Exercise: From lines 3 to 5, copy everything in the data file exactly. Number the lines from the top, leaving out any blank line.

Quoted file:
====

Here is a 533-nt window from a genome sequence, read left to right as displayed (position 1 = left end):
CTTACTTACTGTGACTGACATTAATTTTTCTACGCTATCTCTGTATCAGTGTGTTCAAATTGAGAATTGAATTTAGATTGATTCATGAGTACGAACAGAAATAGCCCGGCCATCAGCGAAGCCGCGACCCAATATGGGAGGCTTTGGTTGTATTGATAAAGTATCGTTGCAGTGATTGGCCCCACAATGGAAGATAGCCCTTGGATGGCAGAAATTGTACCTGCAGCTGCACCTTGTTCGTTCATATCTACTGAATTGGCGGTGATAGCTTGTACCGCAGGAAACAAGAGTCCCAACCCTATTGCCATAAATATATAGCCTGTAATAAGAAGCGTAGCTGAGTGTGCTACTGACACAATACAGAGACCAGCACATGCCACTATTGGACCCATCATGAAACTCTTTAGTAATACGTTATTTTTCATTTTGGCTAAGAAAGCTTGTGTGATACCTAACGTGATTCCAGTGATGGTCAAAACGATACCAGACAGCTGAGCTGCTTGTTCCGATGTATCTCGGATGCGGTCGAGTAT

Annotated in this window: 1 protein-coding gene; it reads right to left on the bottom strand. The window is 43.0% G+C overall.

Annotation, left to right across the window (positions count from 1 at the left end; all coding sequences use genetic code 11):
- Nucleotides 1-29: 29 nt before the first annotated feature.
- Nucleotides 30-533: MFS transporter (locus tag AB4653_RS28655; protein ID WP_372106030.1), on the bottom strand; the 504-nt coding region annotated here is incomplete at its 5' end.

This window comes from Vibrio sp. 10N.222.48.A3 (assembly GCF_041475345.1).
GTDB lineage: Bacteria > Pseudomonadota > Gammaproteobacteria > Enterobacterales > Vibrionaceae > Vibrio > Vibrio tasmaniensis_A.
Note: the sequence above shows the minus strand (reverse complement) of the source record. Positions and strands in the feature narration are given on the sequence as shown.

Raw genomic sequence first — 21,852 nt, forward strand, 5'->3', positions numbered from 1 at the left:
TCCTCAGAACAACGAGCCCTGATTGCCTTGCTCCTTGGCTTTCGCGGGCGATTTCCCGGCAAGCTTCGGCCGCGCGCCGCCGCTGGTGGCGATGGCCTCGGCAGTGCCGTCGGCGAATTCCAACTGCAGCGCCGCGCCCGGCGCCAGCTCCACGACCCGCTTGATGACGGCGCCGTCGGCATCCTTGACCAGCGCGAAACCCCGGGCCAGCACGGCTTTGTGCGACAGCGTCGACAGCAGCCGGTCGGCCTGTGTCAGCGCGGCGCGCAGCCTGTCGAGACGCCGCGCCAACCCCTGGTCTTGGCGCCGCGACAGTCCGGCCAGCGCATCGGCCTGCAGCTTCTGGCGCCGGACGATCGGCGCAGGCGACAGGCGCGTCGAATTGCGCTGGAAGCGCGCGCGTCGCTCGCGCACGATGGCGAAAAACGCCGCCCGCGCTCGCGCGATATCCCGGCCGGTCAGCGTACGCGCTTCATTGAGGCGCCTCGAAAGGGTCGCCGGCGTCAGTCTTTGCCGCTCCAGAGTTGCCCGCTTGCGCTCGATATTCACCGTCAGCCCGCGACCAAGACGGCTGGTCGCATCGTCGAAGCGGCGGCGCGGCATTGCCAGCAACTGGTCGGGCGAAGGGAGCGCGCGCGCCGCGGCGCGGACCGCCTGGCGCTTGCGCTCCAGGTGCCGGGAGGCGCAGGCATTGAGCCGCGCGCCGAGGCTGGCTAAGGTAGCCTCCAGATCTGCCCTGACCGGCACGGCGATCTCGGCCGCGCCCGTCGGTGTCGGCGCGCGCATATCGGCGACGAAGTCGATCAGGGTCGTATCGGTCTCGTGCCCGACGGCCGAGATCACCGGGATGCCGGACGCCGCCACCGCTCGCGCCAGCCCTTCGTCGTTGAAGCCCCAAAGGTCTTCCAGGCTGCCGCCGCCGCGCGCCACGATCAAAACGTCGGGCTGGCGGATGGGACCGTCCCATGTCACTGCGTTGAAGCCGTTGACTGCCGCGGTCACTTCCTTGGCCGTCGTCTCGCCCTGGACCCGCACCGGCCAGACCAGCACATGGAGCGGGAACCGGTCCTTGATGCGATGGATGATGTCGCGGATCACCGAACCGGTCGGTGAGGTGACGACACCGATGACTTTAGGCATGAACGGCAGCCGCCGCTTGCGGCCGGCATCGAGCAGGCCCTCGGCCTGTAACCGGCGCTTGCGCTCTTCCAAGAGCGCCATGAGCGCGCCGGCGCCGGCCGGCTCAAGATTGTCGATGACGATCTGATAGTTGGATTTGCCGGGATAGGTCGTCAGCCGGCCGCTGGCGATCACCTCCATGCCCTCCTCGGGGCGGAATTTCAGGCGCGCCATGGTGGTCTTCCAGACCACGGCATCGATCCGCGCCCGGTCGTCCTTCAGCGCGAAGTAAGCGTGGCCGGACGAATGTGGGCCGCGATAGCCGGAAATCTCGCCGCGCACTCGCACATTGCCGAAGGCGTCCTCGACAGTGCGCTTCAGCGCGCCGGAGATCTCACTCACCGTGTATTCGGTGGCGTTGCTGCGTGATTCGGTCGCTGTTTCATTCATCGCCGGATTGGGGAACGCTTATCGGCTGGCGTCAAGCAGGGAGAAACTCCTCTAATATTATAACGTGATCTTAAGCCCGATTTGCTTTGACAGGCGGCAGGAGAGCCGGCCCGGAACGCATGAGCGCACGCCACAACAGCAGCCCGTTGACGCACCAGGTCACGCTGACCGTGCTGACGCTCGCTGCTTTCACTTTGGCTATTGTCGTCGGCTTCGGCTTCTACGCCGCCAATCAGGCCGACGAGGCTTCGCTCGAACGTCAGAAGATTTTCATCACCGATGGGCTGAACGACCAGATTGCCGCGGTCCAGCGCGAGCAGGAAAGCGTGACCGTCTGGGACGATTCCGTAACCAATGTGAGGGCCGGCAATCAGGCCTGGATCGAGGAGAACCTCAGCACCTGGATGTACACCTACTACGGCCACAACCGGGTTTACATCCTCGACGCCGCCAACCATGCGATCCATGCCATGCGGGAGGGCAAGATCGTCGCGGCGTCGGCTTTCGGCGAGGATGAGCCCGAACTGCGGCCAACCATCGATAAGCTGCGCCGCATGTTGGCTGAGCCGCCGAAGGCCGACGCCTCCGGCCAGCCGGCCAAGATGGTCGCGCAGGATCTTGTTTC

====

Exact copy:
Annotated in this window: 1 protein-coding gene; it reads right to left on the bottom strand. The window is 43.0% G+C overall.

Annotation, left to right across the window (positions count from 1 at the left end; all coding sequences use genetic code 11):
- Nucleotides 1-29: 29 nt before the first annotated feature.